Transcranial perfusion was carried out on six male mice (n=3 per group), with 4% paraformaldehyde followed by PFC dissection. Following post-fixation in osmium tetroxide and dehydration in ascending ethanol series followed by propylene oxide, the samples were embedded in Araldite resin (Agar Scientific, Essex, UK). For each specimen, semi-thin (0.5 μm) and thin (70–90 nm) sections were obtained from polymerized blocks using a Reichert-Jung Ultracut E ultramicrotome (Leica-Microsystems, Wetzlar, Germany). Semi-thin sections were stained with toluidine blue and examined using a light microscope. Thin sections from selected areas of the trimmed blocks were made and collected on formvar-coated copper grids (Agar Scientific). Thin sections were double contrasted with 2% uranyl acetate and Reynolds lead citrate stain, and examined using a Jeol 2000FXII transmission electron microscope (JEOL, Peabody, MA, USA), operated at 80 kV. Electron micrographs were obtained of areas of interest with a Megaview-III digital camera and AnalySIS software (EMSIS, Münster, Germany). A minimum of 50 myelinated axons were measured per animal.
All statistics used for analysis of differential gene expression were according to the description of R package DESeq2 with default parameters. Multiple-testing corrections were performed for all analyses, the adjusted P-value (Padj) was calculated using the Benjamini–Hochberg procedure (also known as false discovery rate), also P-values reported for functional annotation and enrichment analysis tools were multiple-testing-adjusted P-values (FRD). A Padj<0.1 was considered significant for these analyses. A detailed description of statistics used for RNA-seq data analysis can be found in Supplementary Methods. Graphpad Prism (v5) (GraphPad Software, La Jolla, CA, USA) was used for plotting, Grubbs method27 was used to test for outliers and statistical testing for qRT-PCR was carried out on SPSS v21. Statistical significance of overlaps between gene lists was computed using Fischer’s exact test (http://nemates.org/MA/progs/overlap_stats.html).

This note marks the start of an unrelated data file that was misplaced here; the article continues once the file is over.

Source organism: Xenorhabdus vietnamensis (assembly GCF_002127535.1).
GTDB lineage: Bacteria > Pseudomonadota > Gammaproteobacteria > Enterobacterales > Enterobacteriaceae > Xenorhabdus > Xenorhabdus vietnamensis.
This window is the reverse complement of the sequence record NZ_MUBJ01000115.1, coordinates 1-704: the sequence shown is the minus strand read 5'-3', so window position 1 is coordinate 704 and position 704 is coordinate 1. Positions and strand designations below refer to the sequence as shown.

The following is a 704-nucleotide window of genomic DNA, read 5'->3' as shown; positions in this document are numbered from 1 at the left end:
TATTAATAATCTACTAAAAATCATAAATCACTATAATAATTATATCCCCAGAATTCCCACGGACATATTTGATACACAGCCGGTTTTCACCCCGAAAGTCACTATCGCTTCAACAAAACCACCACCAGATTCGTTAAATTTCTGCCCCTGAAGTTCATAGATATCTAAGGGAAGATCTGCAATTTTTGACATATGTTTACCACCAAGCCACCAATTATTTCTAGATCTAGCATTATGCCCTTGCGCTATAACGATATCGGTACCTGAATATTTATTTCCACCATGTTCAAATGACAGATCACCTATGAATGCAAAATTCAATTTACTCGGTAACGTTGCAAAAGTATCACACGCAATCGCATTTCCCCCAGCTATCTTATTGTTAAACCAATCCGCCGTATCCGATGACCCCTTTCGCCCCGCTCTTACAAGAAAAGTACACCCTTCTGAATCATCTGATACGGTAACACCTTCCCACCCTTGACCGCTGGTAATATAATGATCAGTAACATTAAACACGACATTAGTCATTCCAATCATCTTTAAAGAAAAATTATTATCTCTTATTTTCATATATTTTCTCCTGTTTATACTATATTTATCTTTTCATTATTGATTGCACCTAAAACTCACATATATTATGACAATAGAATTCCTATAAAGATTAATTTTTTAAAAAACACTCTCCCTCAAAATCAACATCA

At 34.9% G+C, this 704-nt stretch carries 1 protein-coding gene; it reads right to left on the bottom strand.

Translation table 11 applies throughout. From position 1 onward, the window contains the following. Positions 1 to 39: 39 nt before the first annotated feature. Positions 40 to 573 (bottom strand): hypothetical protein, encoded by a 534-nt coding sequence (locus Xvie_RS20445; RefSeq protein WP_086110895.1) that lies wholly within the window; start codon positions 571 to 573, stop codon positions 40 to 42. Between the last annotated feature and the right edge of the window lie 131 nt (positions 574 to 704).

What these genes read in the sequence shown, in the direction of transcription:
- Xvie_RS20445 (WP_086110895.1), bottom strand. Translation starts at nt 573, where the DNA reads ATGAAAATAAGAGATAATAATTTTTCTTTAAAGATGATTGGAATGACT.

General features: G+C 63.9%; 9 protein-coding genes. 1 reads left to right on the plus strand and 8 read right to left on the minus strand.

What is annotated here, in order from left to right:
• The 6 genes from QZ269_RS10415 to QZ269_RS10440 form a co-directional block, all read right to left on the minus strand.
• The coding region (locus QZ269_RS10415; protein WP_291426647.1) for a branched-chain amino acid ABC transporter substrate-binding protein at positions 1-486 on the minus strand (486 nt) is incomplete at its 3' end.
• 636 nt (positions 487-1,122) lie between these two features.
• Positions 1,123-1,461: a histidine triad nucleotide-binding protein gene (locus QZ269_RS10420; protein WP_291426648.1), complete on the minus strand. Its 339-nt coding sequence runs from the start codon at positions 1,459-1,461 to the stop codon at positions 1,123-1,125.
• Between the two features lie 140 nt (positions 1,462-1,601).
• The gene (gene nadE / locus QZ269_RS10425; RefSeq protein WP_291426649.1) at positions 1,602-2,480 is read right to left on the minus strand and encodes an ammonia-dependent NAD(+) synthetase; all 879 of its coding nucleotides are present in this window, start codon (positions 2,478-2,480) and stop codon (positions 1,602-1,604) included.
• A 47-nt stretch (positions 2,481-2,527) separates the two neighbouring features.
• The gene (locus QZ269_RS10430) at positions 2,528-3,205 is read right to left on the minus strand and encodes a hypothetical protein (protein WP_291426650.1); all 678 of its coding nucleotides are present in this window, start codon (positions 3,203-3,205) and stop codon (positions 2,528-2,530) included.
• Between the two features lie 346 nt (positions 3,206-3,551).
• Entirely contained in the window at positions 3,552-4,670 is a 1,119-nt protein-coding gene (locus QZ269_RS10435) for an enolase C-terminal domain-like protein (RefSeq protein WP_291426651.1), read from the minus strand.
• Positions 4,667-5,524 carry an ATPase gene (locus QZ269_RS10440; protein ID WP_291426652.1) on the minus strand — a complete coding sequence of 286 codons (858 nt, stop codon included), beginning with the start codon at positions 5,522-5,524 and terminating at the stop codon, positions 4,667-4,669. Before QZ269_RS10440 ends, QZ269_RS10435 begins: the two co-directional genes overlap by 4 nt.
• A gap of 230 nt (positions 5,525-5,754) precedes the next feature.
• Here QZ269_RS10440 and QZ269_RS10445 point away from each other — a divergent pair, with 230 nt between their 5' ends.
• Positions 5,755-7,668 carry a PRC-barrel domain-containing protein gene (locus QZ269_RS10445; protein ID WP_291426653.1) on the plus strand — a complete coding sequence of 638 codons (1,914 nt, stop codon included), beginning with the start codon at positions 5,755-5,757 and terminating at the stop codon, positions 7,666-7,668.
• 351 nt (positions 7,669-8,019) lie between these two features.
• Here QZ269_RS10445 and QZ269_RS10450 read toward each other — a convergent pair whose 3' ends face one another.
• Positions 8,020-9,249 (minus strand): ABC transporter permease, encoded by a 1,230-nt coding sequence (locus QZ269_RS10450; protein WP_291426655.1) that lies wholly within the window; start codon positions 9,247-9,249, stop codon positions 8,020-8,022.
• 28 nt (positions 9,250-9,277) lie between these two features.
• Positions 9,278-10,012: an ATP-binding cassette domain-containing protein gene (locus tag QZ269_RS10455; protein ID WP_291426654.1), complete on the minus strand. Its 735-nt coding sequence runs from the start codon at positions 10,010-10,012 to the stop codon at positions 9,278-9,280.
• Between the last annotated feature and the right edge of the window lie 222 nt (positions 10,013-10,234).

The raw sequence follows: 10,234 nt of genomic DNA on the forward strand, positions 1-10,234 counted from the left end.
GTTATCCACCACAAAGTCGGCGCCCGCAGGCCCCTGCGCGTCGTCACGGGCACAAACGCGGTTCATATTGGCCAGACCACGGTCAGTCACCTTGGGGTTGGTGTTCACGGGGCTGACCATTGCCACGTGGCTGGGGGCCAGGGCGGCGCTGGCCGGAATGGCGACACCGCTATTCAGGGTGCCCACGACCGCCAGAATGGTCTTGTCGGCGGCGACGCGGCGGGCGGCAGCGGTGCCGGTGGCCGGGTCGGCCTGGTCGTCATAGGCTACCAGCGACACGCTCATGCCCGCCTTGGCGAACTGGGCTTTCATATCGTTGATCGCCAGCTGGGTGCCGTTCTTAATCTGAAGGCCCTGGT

Changes in PFC transcriptome and marked upregulation of genes related to myelination in GF animals
We performed unbiased deep sequencing of polyA-enriched RNA extracted from the PFC of male conventionally raised (CON) mice, GF mice and an additional group of GF mice that were colonized post weaning (postnatal day 21; exGF; Figure 1a). Analysing gene expression amongst all three groups by pairwise comparisons, we found 221 genes to be significantly differentially expressed in GF, or exGF animals relative to CON controls (Figure 1b and Supplementary Table S2). Of these, a total of 190 genes were differentially expressed between CON and GF samples, and a smaller proportion of genes28 showed differential expression in exGF mice (Supplementary Table S2). Comparing GF and exGF directly, there were only 15 genes differentially expressed (Figure 1b). A significant overlap of genes changed in both, GF and exGF conditions was noted, (Figure 1b), suggesting that certain cellular regulatory functions were irreversibly affected by the absence of a microbiota during early life.